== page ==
CTE has also been found in hockey players, wrestlers and boxers. It's still not possible to diagnose while a person is alive.

Seau's death in May prompted NFL player Jacob Bell to quit the sport altogether, leaving behind his contract with the Cincinnati Bengals.

"We're getting so much money, so much glory, so much fame; we're boosting our egos so much by playing a sport that's violent and could later on risk our lives," Bell said in May.

CTE researchers from Boston University were unavailable, and do not comment on players' deaths until more research is obtainable.

Copyright 2012 ABC News Radio

Friday
Feb102012

Two Cases of Rare Brain Disease in California

Jupiterimages/Thinkstock(MARIN COUNTY, Calif.) -- A California woman has died and another is sick after coming down with Creutzfeldt-Jakob disease, a rare and fatal condition that swiftly destroys the brain.

The Marin County Department of Public Health is investigating the two cases, which are thought to be unrelated.

“We have no evidence that suggests a causal linkage between the suspect cases nor is there any evidence to suggest a risk in [the] food supply,” the department said in a statement.

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Creutzfeldt-Jakob disease is very rare, affecting roughly one in a million people each year, according to the U.S. Centers for Disease Control and Prevention. It is thought to be caused by an abnormal protein called prion, which erodes tiny holes in the brain, causing dementia and death in an average five months.

Most Creutzfeldt-Jakob cases are sporadic, meaning their cause is unknown, but a small fraction of cases are inherited. These cases are not contagious. A few very rare cases are linked to mad cow disease, which can be acquired through contaminated meat products, organ transplants and blood transfusions.

Laboratory tests have ruled out mad cow-related disease, called variant Creutzfeldt-Jakob, in one of the Marin County cases. The other case is still under investigation, but public health officials suspect it, too, is unrelated to mad cow disease.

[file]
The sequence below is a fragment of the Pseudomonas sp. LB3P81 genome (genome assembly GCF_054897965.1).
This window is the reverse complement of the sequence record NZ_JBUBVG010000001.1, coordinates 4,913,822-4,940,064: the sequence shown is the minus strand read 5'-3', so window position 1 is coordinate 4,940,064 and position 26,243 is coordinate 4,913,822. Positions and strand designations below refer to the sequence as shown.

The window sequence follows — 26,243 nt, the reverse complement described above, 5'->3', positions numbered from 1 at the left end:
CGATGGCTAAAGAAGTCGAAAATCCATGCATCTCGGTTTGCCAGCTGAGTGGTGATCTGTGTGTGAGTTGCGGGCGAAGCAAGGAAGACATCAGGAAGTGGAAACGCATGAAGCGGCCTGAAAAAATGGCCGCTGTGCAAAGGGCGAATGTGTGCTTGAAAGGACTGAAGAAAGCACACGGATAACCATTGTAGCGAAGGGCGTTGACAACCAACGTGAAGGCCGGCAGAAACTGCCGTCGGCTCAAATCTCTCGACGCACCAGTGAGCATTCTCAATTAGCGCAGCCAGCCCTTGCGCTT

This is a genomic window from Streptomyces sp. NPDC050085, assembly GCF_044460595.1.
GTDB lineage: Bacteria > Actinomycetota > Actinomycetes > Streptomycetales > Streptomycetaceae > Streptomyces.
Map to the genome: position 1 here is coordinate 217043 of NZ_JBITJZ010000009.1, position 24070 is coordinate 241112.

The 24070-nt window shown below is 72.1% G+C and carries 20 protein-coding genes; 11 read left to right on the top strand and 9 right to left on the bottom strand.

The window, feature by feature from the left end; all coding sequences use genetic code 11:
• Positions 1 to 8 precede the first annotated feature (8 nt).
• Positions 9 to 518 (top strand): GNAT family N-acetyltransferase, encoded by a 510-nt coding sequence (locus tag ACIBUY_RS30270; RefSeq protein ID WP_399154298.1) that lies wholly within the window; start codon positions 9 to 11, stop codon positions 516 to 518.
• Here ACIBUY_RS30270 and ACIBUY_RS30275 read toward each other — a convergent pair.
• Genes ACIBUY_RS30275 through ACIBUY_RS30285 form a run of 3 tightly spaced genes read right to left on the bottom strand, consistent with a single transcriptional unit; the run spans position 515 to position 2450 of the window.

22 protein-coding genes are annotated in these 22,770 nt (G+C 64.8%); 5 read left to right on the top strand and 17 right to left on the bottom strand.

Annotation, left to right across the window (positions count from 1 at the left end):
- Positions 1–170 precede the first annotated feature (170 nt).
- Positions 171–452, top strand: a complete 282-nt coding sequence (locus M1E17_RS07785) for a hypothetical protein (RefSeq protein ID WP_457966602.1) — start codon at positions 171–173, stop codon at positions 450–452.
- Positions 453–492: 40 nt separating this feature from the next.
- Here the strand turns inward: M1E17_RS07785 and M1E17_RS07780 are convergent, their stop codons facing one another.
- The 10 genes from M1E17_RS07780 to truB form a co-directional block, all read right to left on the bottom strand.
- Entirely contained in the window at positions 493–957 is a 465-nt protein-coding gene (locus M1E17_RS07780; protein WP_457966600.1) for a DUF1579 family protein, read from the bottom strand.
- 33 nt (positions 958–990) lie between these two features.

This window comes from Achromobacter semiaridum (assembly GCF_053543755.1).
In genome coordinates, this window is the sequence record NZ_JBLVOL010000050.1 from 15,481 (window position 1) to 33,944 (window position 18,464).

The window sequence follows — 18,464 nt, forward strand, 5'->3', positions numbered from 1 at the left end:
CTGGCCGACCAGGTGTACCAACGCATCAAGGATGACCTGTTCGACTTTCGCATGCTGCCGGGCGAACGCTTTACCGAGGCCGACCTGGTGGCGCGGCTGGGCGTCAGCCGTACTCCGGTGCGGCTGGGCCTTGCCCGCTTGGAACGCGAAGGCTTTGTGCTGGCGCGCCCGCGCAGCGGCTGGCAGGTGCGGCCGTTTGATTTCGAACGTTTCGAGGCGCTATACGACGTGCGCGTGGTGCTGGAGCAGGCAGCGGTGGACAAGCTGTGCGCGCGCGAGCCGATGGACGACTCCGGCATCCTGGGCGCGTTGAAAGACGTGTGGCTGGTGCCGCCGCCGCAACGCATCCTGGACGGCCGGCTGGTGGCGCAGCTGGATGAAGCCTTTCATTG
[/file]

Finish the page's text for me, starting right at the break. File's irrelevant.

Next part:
“While our investigation of both of these reported cases continues, we want to emphasize that we have no evidence of any environmental or public health risk in Marin County,” Dr. Craig Lindquist, Marin County interim public health officer, said in a statement.

The patients’ names and ages have not been released.

There have only been three variant Creutzfeldt-Jakob disease cases reported in the U.S. In all three cases, the patient acquired the disease outside the country.

Copyright 2012 ABC News Radio

Monday
Jan172011

Could Someone with Alzheimer's Disease Run the Country ?

Photo Courtesy - Getty Images(NEW YORK) -- Six years after finishing his second term as the president of the United States, Ronald Reagan was diagnosed with Alzheimer's -- a devastating neurological disease that impairs memory, judgment and reasoning. But the former president's son, Ron Reagan, says he saw the early signs of Alzheimer's while his father was still in office.

"It wasn't anything that obvious. It wasn't like, 'Oh my God, he doesn't remember he's president,' Ron Reagan said in an exclusive interview with ABC News. "It was just, I had an inkling that there might be something going on."